Active listening is a communication technique that requires the listener to understand, interpret, and evaluate what (s)he hears. The ability to listen actively can improve personal relationships through reducing conflicts, strengthening cooperation, and fostering understanding. When interacting, people often are not listening attentively. They may be distracted, thinking about other things, or thinking about what they are going to say next (the latter case is particularly true in conflict situations or disagreements). Active listening is a structured way of listening and responding to others, focusing attention on the speaker. Suspending one's own frame of reference, suspending judgment and avoiding other internal mental activities are important to fully attend to the speaker.
There are three primary elements that comprise active listening: comprehending, retaining, and responding. Comprehending
Comprehension is "shared meaning between parties in a communication transaction". This is the first step in the listening process. The first challenge for the listener is accurately identifying speech sounds and understanding and synthesizing these sounds as words. We are constantly bombarded with auditory stimuli, so the listener has to select which of those stimuli are speech sounds and choose to pay attention to the appropriate sounds (attending). The second challenge is being able to discern breaks between discernable words, or speech segmentation. This becomes significantly more difficult with an unfamiliar language because the speech sounds blend together into a continuous cluster. Determining the context and meanings of each word is essential to comprehending a sentence. Retaining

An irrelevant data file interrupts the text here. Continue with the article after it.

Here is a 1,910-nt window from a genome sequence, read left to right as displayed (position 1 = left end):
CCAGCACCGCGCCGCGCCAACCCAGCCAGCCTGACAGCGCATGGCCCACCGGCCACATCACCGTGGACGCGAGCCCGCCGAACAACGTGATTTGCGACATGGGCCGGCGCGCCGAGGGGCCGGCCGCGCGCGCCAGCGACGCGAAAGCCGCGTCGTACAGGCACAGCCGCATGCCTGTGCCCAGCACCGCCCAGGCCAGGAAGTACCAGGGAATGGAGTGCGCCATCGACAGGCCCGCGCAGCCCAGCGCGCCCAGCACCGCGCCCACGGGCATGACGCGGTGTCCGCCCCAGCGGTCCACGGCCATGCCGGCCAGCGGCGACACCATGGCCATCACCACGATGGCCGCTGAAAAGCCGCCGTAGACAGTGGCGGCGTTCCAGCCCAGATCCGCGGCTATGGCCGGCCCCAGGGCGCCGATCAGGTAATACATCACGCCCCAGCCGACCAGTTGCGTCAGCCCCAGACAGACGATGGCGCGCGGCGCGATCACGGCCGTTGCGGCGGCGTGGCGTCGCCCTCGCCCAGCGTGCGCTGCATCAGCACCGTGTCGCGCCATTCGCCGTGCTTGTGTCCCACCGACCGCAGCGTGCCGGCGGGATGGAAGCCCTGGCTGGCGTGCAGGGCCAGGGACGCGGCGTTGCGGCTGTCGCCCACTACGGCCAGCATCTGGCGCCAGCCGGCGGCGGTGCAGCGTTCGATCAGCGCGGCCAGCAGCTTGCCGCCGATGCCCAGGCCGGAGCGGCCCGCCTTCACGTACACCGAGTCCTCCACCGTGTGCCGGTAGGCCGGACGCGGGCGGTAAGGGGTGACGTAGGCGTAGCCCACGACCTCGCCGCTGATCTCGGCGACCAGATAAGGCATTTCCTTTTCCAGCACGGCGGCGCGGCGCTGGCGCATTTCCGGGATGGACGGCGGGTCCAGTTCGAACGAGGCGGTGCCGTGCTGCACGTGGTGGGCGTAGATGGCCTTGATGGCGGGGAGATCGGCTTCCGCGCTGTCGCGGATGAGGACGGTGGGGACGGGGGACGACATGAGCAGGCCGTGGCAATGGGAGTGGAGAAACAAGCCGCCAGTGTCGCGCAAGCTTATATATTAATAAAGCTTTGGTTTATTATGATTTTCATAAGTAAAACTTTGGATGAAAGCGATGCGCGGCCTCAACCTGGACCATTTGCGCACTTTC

This is the second step in the listening process. Memory is essential to the listening process because the information we retain when involved in the listening process is how we create meaning from words. We depend on our memory to fill in the blanks when we're listening. Because everyone has different memories, the speaker and the listener may attach different meanings to the same statement. However, our memories are fallible and we can't remember everything that we've ever listened to. There are many reasons why we forget some information that we've received. The first is cramming. When you cram there is a lot of information entered into your short term memory. Shortly after cramming, when you don't need the information anymore, it is purged from your brain before it can be transferred into your long term memory. The second reason is that you aren't paying attention when you receive the information. Alternatively, when you receive the information you may not attach importance to it, so it loses its meaning. A fourth reason is at the time the information was received you lacked motivation to listen carefully to better remember it. Using information immediately after receiving it enhances information retention and lessens the forgetting curve (the rate at which we no longer retain information in our memory). Retention is lessened when we engage in mindless listening, where little effort is made to listen to a speaker's message. Mindful listening is active listening. Responding
Listening is an interaction between speaker and listener. It adds action to a normally passive process. The speaker looks for verbal and nonverbal responses from the listener to determine if the message is being listened to. Usually the response is nonverbal because if the response is verbal the speaker/listener roles are reversed so the listener becomes the speaker and is no longer listening. Based on the response the speaker should either adjust or continue with his/her communication style.
Listening is considered to be the one of the most important part of the oral communication. The term is used in order to make oral communication effective. Poor listening skills of an individual may affect the individual very...
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